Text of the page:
I had numerous observations that are disillusioning year. I saw that tours of very different schools sound the same, that college marketing materials look alike and even say the very exact same things, and how a few marketing businesses vendors seem to drive this process for many schools. I saw that a deal that is great of pupil’s impression of my university is maybe not controllable, and I ended up being specially disheartened when my very own student, after feeling proud to receive a mass-mailer from a college, quit reading any of them only days later, and even felt anger as she sifted through them. At USC as well as in the admission career in general, we work hard to be helpful, however some times I’m not sure how much we’re helping ( and I welcome your suggestions at admdir@usc.edu).

What strikes me more than such a thing could be the emotional roller coaster of the senior 12 months. I was saddened to look at mundane events of life magnified to become critical pieces of a puzzle that result in college; a grade regarding the tiniest test prompts a crisis, or a choice to relax one afternoon is seen as a prospective deal breaker for university admission, therefore career, then lifetime delight. Then there is record; so colleges that are many consider, will she love these schools, did she miss a better fit, and will she also get in at all? Then filling in the applications, especially the anxiety behind answering the least important questions on the application form (we discussed ‘What’s my therapist’s work title?’). The temporary relief of finishing them was soon replaced by confusion throughout the lack of communication as colleges read. Now the decisions are developing the grand finale of the ride — 1 day she gets in and feels excitement that is great her future, another she is turned down and seems worthless, as if judged harshly by strangers. Learning and growing are hard, and turns that are many life will be unpredictable, but clearly I can not be the only real one ready with this ride to end.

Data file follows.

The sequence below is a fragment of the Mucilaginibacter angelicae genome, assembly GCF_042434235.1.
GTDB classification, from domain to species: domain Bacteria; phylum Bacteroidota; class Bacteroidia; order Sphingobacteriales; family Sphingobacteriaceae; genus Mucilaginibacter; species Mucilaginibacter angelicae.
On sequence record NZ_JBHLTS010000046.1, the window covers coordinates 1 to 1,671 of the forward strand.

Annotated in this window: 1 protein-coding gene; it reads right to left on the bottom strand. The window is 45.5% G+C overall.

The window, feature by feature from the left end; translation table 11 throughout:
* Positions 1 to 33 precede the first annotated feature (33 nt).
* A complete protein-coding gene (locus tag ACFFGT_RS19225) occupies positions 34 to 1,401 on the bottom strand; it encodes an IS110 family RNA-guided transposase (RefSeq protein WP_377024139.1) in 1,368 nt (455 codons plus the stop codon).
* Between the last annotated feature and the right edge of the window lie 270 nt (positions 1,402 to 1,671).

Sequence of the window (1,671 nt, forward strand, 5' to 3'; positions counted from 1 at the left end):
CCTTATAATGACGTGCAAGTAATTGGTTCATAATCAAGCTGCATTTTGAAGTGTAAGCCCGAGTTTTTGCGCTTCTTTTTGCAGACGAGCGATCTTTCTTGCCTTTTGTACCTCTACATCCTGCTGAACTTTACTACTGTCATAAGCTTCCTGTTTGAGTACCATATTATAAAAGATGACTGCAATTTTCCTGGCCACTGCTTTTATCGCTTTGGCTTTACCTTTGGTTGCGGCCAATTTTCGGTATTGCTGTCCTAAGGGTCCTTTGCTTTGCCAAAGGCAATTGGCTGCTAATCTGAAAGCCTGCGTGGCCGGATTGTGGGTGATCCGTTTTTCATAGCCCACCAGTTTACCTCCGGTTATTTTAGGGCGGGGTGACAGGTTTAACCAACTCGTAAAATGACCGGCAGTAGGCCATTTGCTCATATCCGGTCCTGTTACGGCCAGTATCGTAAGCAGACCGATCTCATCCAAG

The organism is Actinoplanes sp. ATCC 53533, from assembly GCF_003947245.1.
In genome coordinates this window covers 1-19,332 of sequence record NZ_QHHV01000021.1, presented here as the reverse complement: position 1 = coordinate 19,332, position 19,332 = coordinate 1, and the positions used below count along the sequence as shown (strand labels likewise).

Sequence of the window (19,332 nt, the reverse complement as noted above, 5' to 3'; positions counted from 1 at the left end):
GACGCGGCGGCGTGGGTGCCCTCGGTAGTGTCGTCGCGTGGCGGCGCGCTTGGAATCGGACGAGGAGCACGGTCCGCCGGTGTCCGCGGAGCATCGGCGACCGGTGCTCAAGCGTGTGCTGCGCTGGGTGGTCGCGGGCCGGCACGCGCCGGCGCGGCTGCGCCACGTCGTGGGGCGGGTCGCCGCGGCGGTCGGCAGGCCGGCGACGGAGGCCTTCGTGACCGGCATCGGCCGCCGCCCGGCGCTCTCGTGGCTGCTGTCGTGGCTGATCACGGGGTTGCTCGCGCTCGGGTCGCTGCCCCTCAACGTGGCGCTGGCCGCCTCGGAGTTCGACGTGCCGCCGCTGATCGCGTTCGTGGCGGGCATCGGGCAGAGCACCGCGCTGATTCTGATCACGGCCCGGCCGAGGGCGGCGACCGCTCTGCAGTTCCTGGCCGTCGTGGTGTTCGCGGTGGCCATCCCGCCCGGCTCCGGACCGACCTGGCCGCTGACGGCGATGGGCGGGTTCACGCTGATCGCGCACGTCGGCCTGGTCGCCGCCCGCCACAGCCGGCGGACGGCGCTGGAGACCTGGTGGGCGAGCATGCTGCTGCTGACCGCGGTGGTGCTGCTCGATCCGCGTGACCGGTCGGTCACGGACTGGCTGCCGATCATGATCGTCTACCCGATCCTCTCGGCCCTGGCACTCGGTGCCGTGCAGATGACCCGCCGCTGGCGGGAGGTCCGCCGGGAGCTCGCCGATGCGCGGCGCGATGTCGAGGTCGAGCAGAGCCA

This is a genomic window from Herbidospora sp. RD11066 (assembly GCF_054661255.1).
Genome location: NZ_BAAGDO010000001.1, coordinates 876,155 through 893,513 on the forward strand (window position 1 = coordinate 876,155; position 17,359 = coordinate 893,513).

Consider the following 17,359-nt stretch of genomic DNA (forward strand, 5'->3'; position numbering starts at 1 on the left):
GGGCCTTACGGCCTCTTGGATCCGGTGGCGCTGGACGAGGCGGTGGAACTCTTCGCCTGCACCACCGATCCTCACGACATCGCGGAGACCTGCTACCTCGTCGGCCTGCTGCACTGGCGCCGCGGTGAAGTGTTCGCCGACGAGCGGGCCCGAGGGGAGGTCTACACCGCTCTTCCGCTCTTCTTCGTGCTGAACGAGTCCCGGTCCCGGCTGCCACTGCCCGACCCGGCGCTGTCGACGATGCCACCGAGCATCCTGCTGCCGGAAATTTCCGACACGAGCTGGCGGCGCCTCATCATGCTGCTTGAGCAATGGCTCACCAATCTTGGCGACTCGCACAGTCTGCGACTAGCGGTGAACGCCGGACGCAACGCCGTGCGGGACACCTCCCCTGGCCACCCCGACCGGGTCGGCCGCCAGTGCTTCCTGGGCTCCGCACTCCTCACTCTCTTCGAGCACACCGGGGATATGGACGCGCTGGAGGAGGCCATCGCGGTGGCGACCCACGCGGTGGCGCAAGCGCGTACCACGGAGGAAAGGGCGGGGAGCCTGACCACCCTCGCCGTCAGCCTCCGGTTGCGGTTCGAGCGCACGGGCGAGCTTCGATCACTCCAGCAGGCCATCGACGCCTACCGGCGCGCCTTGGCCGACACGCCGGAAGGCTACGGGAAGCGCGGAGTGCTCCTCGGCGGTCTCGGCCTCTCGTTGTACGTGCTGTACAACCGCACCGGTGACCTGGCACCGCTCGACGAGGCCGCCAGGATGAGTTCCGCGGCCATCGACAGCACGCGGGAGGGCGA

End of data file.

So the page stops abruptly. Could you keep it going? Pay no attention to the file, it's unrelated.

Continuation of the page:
Through the ground i’ve watched this roller coaster several times, and such trips tend to end in the in an identical way — with our children enrolling in a college they love. Yet we riders still scream, also feel real terror going down the hill as in the event that safety pubs won’t help; normal responses, if utterly irrational. I still love rollercoasters (Goliath is the best), and I think I will enjoy this ride. I’ve grown closer to my daughter, and we have all grown closer as a family. I’ve seen my younger daughter console her older sister. We all cherish the time that remains in this phase of our family life, we will share together while we avoid the question of how many more meals. There are many hugs, tears, pats on the back, and scoops of ice cream to soothe the pain, yet great hope for the near future. I look forward to this ride finishing, but I imagine when it ends, just like Goliath, I will be excited to get back in line to ride again today. I sure hope so, anyway: my youngest is counting on it.